This article are provided for information purposes only, and are not intended as legal advice.


Should you do your own due diligence when buying a business?

October 26th, 2009

You are trying to buy a business and want to keep as much cash as possible for the business.  As a result, you want to avoid using professional advisers in order to save money.  You want to conduct your own due diligence.  Is that a smart move?

 

If you purchase a business and did not notice something material in your due diligence, did you end up buying a business which you should have walked away?  Are you experienced in knowing what to look for?  Remember, everything that the sellers shows you is probably there, the main purpose of due diligence is to try to find out something that the seller of the business did not tell you.  If you buy the shares of a business, you are also buying all the liabilities of the business, even those that were not disclosed prior to closing the sale of the business. 

 

Now that you have closed the purchase of the business, you feel confident that the old owner has signed a guarantee and will reimburse you for the additional liabilities.  Try to find the old owner?  If there is a tax liability relating to the years prior to your ownership, do you have to defend the company?  If you just pay the taxes, then can the old owner state that you did not try to minimize the tax liability?  Whose job is it to try to reduce the liability?  When does the old owner pay?  What happens if the old owner has moved and you can’t find them?  Do you need to sue them to get your money?  If that is the case, it could be years and you will incur additional costs to try to recover the costs you paid to a third party.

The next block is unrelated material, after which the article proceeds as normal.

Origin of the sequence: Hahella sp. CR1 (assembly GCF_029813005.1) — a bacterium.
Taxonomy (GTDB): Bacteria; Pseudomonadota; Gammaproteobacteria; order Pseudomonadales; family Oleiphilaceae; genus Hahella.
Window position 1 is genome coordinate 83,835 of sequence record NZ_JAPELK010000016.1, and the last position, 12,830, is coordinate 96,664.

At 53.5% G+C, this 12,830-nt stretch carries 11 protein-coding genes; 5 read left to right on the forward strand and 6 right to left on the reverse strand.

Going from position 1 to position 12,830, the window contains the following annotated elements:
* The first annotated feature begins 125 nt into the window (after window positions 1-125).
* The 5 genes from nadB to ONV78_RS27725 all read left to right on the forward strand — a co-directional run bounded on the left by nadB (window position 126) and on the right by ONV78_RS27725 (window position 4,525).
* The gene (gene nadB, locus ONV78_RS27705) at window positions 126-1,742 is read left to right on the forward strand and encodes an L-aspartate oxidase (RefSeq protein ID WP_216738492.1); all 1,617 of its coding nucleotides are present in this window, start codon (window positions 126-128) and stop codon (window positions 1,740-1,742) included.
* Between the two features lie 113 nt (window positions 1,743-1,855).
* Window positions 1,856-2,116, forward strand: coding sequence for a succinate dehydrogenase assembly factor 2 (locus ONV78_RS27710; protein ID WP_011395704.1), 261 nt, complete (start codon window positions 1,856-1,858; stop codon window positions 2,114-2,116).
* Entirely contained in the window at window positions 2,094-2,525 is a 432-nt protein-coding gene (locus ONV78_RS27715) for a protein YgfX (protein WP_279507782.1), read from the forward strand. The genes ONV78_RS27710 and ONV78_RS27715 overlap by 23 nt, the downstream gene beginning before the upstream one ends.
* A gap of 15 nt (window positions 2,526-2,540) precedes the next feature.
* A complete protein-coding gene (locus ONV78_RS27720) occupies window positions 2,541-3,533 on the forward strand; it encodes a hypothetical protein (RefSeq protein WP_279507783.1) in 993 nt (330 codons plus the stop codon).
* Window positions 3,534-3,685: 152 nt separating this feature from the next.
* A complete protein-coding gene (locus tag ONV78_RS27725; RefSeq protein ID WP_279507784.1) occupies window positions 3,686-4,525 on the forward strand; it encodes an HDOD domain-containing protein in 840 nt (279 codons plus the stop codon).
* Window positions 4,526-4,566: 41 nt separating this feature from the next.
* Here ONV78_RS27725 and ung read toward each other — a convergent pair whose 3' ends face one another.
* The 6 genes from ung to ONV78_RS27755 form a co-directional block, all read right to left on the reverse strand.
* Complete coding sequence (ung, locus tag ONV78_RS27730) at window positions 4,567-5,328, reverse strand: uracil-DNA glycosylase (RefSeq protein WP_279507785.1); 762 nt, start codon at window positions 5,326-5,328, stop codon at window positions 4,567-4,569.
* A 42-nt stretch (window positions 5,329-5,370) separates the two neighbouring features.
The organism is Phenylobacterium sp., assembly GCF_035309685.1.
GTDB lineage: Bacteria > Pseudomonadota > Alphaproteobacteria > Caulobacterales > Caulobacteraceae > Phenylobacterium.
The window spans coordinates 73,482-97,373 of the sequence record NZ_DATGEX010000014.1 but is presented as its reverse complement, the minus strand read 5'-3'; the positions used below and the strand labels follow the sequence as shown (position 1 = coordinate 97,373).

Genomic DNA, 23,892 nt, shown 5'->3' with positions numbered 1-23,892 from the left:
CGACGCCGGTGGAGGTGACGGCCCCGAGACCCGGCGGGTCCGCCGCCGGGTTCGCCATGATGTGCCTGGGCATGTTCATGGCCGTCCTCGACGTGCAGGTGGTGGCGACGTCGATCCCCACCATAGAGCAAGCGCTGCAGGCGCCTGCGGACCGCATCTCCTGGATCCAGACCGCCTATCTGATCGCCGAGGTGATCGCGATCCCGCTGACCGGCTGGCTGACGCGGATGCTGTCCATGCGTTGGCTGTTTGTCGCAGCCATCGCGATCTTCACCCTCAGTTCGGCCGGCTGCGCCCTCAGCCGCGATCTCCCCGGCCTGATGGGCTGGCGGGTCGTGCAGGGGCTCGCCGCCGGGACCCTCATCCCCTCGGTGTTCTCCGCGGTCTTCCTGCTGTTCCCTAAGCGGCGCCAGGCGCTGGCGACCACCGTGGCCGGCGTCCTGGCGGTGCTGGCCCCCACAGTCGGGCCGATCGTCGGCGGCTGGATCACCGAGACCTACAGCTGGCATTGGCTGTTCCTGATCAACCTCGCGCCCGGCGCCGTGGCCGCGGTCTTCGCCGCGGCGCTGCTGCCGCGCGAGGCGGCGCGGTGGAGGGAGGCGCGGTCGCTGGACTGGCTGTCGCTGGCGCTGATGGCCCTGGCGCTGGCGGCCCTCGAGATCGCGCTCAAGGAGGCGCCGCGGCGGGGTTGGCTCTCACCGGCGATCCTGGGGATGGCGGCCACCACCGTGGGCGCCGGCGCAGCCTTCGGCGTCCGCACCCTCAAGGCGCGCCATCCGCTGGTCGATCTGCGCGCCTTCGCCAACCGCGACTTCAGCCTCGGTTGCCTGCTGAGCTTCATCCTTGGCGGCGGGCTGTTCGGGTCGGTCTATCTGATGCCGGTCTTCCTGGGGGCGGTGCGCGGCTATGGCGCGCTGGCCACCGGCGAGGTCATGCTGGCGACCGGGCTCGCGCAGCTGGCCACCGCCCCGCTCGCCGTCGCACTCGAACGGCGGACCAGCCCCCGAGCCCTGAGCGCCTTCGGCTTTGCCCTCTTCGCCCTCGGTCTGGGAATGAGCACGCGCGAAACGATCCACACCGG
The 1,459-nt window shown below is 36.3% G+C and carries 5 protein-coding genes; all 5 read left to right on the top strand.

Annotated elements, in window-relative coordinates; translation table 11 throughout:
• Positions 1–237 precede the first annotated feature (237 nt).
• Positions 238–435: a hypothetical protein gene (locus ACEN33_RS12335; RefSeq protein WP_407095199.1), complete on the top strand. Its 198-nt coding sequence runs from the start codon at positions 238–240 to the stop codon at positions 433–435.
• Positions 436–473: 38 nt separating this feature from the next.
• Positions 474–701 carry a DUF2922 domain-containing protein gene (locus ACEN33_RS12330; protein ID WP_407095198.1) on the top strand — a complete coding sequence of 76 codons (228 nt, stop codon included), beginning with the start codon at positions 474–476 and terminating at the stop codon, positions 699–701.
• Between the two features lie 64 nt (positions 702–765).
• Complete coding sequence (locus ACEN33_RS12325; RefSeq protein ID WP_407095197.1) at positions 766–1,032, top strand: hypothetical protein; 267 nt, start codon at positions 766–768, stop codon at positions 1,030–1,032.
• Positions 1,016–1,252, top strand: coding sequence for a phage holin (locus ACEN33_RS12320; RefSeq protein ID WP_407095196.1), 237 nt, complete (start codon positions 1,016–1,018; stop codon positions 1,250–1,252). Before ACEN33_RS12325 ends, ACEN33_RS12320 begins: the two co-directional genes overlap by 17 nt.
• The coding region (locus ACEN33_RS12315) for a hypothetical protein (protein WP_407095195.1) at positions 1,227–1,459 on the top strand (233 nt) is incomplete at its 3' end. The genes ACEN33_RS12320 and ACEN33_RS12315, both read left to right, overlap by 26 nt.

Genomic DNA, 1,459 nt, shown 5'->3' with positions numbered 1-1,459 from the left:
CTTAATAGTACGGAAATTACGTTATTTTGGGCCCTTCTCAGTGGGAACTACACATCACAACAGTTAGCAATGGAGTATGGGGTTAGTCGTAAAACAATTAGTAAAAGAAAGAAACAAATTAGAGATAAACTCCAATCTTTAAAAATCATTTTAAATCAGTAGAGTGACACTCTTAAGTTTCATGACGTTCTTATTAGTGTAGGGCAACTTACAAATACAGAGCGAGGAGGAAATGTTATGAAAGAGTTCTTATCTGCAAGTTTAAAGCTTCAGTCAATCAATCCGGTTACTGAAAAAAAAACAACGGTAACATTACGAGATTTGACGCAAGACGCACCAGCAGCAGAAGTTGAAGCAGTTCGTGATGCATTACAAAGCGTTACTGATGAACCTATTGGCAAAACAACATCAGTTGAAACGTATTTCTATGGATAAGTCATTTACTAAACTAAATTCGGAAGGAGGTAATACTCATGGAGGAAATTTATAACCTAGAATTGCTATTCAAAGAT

Many years ago,  I did the due diligence of a franchise for sale.  I discovered a fraud, sales were significantly overstated and the company was not making money as the internal financial statements indicated, they in fact were hemorrhaging.  My client walked from the investment during the due diligence process.  Someone else decided to buy the business and they did not discover the fraud in their due diligence.  I do not know if they did they did their own due diligence but I understand that the business closed several months after they purchased the business.  I saw another case where they believed the projections of the owner even though the retail location was losing money consistently.  They wanted to save costs so they did their own due diligence and six months later they realized that they had lost almost 100% of their investment, they made the wrong decision.

 

You may be lucky and get away with nothing wrong, but if you purchased something you should not have and that would have been discovered in due diligence, a few thousand dollars in fees to an advisor is far cheaper than losing hundreds of thousands of dollars on an investment which goes bankrupt.


Filed under: Due diligence — Gary Landa @ 10:05 am


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